Boxer said the state’s funding formula, which bases general school aid on a level of poverty as measured by the school-lunch program, had proven to be a perverse incentive for some districts.

“There were criminal investigations and a contemporaneous comptroller's inquiry,” Drewniak said in an email yesterday. “It made little sense, and was actually advantageous, to let those things take their course. Basically, it was a good time to put the pens and pads down until these results became public.”

Asked if the task force would be reconvened now that Boxer’s report was out, Drewniak referred back to the statement: “I cannot say at this moment when the task force will resume, but clearly the results we've seen to date show the consequences, failure and folly of relying on the enrollment data and eligibility standards and lax oversight for the lunch program when it comes to establishing school funding determinations. The system encourages fraud and abuse.”

State Secretary of Higher Education Rochelle Hendricks, who chairs the seven-member task force of educators and local officials, declined last week to comment on the task force’s work last year or on when and if it would meet again.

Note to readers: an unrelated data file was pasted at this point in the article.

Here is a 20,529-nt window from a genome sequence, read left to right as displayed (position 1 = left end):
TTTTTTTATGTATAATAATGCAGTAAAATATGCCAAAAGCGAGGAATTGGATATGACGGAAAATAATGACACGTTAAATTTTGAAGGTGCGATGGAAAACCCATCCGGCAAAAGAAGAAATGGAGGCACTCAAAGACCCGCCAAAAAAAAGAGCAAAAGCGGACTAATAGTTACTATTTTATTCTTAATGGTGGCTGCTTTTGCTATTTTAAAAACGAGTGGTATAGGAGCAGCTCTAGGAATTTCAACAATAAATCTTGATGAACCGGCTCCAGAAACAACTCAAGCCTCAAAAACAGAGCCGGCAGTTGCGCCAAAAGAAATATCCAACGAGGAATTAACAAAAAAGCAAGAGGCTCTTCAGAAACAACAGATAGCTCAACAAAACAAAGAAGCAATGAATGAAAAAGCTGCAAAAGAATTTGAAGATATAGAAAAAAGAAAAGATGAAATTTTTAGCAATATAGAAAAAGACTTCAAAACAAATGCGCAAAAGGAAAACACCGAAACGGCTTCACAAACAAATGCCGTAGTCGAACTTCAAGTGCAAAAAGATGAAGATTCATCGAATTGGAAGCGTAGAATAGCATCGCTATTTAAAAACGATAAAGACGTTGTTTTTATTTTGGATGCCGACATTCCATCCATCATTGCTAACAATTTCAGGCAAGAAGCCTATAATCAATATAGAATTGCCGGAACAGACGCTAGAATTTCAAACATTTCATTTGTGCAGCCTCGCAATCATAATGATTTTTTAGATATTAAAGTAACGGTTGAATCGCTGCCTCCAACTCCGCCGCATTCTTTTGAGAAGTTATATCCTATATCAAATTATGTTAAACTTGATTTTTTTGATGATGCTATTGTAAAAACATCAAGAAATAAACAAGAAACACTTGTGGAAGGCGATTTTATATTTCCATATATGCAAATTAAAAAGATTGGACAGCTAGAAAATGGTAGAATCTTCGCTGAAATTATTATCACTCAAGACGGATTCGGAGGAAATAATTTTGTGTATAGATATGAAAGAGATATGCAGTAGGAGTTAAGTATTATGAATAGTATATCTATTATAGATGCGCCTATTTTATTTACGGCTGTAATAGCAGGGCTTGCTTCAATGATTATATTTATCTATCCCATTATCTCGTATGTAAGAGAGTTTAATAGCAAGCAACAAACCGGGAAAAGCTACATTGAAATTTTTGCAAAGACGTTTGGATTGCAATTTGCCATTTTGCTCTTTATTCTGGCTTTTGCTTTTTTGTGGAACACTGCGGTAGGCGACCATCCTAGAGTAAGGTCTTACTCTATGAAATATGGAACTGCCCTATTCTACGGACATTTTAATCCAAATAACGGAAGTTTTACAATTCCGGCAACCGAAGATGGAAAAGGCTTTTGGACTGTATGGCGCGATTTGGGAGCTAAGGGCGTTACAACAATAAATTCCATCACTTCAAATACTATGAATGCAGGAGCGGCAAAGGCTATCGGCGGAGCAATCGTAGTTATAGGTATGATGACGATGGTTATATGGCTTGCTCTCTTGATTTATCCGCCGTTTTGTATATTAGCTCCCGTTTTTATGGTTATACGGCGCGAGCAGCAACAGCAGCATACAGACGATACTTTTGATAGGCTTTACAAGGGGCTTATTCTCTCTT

State Education Commissioner Chris Cerf’s office also wouldn’t comment on the next steps for the task force, other than saying the issue remained under review.

NJ Spotlight sought to reach several members of the task force, but those contacted also declined comment.

The lack of action hasn’t gone over well with state Sen. Michael Doherty (R-Warren), who stood with Christie more than a year ago when he announced the task force.

A loud frequent of the state’s funding formula, Doherty cited how that announcement came after the State Auditor in 2011 had also issued a scathing report about abuses in the school lunch program.

“It does get a little frustrating, more than a year down the road to see these same issues keep cropping up,” Doherty said.

“We need a solution,” he said. “But there is always an election cycle, and everyone doesn’t want to ruffle feathers. But here we are, with the problem continuing to fester.”


New Jersey Newsroom - Can NJ Teachers Spy on Students?